2005 marks Henk Vogels eleventh year as a professional. It's a journey that has seen him begin in Belgium, move to France, head west to America, and now return back to Belgium, a place where he feels he belongs as a bike rider. On the eve of the 103rd Paris-Roubaix, Cyclingnews' Anthony Tan speaks with a man who has come full circle.
Two days before the biggest one-day classic of the year, how is Henk Vogels feeling?
"I feel great," he says in a sprightly tone to Cyclingnews, sprawled out on his bed at the Holiday Inn in Gent Expo. "I haven't had the ideal preparation as far as races go, but in Gent-Wevelgem, I felt quite strong - the crosswinds there were brutal, there was a lot of splitting in the peloton, and I seemed to be in every move, which you can't just fluke."
That morning, Vogels and his Davitamon-Lotto team-mates for Paris-Roubaix reconnoitred the new 'secteurs' that includes the removal of the Arenberg Forest but more undulating terrain, with many believing the 2005 Hell of the North parcours to be the toughest in years. "There are sections which are vicious and the climbs - but that I mean small rises in the roads that when you're on cobbles feel like mountains - in between sections are going to sort things out," Vogels predicts.
In excluding Arenberg - a place known for its history of bad crashes - from this year's race, Vogels applauds the move: "I think Arenberg is like a tree standing in the middle of a descent - it's just something you have to avoid," he says dryly. "You know with the history of my falls, I don't want to see anyone crash."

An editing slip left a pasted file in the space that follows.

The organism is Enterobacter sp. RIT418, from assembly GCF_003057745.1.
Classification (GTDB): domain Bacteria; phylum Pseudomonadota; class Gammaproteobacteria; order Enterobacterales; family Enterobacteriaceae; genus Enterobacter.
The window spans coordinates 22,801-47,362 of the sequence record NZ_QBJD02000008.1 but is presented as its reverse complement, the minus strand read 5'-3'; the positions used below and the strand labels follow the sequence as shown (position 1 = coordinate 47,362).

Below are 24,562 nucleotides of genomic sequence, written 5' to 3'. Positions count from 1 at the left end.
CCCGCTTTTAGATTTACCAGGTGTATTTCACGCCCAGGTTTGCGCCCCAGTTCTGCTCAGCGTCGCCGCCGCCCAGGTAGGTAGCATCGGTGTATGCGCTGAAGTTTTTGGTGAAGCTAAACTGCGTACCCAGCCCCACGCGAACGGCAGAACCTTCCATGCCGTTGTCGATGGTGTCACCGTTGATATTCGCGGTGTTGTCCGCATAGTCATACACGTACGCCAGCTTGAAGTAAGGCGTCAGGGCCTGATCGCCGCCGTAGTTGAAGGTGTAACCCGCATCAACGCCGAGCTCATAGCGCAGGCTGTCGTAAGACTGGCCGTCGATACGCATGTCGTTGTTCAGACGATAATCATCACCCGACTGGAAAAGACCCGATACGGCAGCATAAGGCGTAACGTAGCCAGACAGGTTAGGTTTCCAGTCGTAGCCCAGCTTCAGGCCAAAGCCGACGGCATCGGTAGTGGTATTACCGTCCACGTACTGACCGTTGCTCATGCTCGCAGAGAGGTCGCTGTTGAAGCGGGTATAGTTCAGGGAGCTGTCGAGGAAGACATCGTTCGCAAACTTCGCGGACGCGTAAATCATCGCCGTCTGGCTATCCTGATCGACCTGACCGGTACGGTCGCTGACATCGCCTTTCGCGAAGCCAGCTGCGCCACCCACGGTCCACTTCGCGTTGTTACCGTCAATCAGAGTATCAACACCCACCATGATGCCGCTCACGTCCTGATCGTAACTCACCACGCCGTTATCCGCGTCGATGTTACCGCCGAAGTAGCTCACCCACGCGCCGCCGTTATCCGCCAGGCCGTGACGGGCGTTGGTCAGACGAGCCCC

It's easy to forget that it was around two years ago that the 31 year-old Australian suffered the worst crash of his career, with some believing him to be dead at first. However, in the style of Museeuw, Pantani, Sunderland and O'Neill, Vogels has staged a courageous comeback to the highest level, earning a ride with one of the best teams in the world. "It's one of the reasons why I'm back here, in Europe, in the European pro peloton - because I love the Classics so much," he says.
In returning to Brakel, Belgium, Vogels' professional cycling career has now come full circle. Exactly one decade ago, he started out as a fresh-faced 21 year-old at Novell (now known as Rabobank), forging a reputation as one of the best Classics riders in spring, before a lucrative offer saw him migrate west for a successful five-year stint in America.
But during his time in the States, the Classics were always calling. Two top 10 places in Paris-Roubaix is hard to ignore. And it's one of the reasons why his name was on the eight-man list of riders in a team that holds the 2003 race winner.
"Riding over the cobbles with Van Petegem, Van Bon, with guys who have won it, been on the podium or are serious contenders - being part of that team, it was a good feeling," he says. "It gives me goosebumps just thinking about those stones..."
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